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Celebrating a Life: Blog

    Where Can I Scatter Cremated Remains in Ohio?

    Posted by Jim Busch August 12, 2021

    Picture1With cremation on the rise in the U.S., it’s important to understand the options you have for your loved one’s final resting place. Cremation gives you endless options—permanent display in an urn, burial or scattering cremated remains, to name a few.

    One of the more popular options families select is scattering remains. While scattering is a symbolic way to connect with the departed and allow them to rest at a special place of significance, each state has its own set of rules regarding this disposition method.

    In the state of Ohio, for example, there are no laws prohibiting the scattering of cremated remains on land. This doesn’t mean, however, that you can scatter your loved one’s remains anywhere you choose.

    Below, take a look at some of Ohio’s regulations for popular scattering locations.

    1. Private and Public Property

    The state of Ohio permits scattering on private property, as long as you have permission. If you scatter on private land without permission, it could be considered criminal trespassing.

    When using public lands for scattering remains, you’ll need to review city and county regulations, as well as zoning rules for the area. Areas like national parks, forests and reserves require a special permit. Other places may require a fee, so contact the local park manager before scattering remains. Some parks even prohibit the scattering of cremated remains entirely.

    If you aren’t able to scatter the cremated remains at your location of choice, scattering gardens at cemeteries and memorial parks are special locations designed to offer a sense of peace and comfort while saying goodbye to your loved one.

    >>>Related Resource: Are You Authorized? What You Need to Know When Arranging a Cremation

    2. Rivers and Lakes 

    The state of Ohio does not require a permit when scattering cremated remains on inland waterways, including rivers and lakes. However, it’s important to note that the Environmental Protection Agency (EPA) forbids the scattering of cremated remains at beaches or wading pools.

    Families who choose this route may pour the cremated remains directly into the water or via a biodegradable urn, which is specifically designed to aid the scattering process.

    Additionally, keep in mind that when scattering or interring cremated remains in the ocean, U.S. Code (40CFR229.1) requires they be dispersed at least three nautical miles from land under the Clean Water Act. Within 30 days of scattering, a registration of the disposition must be filed to the regional administrator of the EPA from which the vessel departed.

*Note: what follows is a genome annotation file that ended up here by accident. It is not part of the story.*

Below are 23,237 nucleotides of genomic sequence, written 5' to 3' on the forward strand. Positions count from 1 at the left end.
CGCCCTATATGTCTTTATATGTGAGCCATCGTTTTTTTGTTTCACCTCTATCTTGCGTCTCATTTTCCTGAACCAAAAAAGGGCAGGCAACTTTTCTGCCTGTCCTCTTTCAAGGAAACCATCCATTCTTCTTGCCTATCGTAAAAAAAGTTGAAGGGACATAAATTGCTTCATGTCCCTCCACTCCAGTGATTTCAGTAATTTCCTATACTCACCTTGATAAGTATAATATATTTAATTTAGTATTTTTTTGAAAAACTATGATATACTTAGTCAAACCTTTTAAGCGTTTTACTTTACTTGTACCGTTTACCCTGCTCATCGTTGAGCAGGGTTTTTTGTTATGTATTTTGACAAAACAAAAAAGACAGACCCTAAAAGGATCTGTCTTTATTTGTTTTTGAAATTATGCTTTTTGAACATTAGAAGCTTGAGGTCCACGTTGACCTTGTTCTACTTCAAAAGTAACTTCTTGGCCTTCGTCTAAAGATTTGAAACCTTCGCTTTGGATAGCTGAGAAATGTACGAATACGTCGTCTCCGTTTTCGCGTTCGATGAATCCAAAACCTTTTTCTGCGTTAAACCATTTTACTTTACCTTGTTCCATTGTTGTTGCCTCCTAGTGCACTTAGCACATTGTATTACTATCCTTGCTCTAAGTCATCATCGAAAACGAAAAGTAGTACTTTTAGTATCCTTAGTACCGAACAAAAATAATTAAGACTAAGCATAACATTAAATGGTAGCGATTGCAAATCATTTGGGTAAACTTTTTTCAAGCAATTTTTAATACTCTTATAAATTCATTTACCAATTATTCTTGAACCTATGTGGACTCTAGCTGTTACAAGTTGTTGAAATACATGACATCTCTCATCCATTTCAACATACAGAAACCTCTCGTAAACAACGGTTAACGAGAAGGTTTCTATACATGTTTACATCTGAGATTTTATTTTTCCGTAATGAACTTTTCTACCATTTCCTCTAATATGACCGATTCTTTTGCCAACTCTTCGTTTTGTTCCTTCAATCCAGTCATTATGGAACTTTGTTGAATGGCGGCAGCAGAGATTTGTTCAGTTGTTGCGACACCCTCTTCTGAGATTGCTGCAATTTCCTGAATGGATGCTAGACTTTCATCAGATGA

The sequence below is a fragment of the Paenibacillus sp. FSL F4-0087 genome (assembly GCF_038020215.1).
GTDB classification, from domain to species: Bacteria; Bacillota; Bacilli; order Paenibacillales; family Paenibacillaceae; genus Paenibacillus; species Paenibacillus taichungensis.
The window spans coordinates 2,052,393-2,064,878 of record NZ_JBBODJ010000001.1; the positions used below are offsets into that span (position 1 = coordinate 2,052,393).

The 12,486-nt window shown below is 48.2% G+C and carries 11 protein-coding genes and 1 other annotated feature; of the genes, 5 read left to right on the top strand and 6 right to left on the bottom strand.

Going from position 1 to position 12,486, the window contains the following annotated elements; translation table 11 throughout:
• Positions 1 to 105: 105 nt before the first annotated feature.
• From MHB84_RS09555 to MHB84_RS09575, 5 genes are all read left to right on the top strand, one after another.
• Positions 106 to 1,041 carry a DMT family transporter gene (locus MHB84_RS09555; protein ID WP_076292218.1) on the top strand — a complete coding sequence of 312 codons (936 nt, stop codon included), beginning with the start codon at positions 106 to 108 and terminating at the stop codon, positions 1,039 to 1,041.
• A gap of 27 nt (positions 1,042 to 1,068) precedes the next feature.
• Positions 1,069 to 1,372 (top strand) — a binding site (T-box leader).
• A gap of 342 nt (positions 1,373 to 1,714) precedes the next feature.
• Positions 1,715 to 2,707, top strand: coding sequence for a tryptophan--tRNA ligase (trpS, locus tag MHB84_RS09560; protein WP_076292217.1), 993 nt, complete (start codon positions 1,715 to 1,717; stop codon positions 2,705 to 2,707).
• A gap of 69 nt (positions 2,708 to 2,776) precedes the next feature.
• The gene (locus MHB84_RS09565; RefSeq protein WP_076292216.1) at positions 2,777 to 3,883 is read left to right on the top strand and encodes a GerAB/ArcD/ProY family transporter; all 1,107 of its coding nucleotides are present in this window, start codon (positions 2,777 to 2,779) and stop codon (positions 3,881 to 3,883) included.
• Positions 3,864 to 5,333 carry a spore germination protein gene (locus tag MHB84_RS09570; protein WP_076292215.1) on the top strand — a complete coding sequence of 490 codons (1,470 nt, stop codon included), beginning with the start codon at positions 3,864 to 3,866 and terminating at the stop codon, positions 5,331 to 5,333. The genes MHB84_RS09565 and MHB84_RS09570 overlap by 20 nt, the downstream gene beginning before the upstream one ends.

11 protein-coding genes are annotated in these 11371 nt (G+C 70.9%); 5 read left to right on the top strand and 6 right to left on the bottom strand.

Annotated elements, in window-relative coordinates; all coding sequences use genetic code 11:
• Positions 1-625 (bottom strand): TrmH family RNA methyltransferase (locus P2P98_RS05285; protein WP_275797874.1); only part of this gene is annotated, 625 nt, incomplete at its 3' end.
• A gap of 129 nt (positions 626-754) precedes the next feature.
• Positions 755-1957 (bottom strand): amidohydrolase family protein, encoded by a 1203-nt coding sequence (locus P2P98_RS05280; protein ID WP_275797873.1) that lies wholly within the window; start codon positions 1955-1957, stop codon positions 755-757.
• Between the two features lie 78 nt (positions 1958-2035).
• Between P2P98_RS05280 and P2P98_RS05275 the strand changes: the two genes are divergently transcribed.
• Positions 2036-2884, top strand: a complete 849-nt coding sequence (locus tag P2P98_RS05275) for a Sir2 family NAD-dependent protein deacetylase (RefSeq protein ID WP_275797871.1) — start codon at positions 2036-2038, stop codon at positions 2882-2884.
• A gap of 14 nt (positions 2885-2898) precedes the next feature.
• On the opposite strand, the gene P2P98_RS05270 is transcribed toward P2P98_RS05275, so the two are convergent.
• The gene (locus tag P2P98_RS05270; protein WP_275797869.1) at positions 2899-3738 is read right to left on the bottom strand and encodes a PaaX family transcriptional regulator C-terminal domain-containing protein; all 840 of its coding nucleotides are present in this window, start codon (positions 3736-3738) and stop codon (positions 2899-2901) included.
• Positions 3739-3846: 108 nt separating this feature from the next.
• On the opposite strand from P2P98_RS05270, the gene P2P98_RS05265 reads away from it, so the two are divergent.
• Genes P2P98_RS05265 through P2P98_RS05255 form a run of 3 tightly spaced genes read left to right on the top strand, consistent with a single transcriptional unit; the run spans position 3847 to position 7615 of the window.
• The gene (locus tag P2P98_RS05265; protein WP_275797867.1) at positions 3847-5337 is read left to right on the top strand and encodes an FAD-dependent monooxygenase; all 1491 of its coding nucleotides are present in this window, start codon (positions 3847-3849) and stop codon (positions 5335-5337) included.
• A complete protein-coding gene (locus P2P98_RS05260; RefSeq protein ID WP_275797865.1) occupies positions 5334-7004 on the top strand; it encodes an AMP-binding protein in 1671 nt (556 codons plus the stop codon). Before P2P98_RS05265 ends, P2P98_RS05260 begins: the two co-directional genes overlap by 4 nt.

3. Air 

    If your loved one enjoyed traveling or was a pilot, you may choose to have their cremated remains scattered from a plane. While aerial scattering is legal in the state of Ohio, there are some stipulations.

    This method of disposition must be performed by a trained professional, as it can be both dangerous and difficult. A professional understands how to handle the remains in a respectful manner and ensures that they’re properly dispersed. In some states, pilots must carry a license that permits them to scatter cremated remains by air.

    Additionally, federal aviation laws prohibit dropping objects from the air that might injure people or property. While cremated remains are not considered a hazardous material, pilots must pour the cremated remains out of the container when scattering, as they’re not allowed to eject the container from the plane.

    >>>Related Resource: How to Plan a Loving Gathering Before or After a Cremation

    Learn Everything You Need to Know About Cremation

    If you or a loved one is considering cremation, it’s imperative to understand your options and associated costs. To find out how to get the best value cremation without sacrificing service, download our guide, Cremation Costs Explained: How to Get the Best Value Without Sacrificing Service. It offers a detailed overview of cremation terms, costs and available options to help you make the right decision for your needs.

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    Editor's Note: This post was originally published in 2018 and has been updated for comprehensiveness. This post was also reviewed and approved in 2018 by Poul Lemasters, attorney, funeral director/embalmer and owner of Lemasters Consulting for accuracy.

    Topics: Cremation

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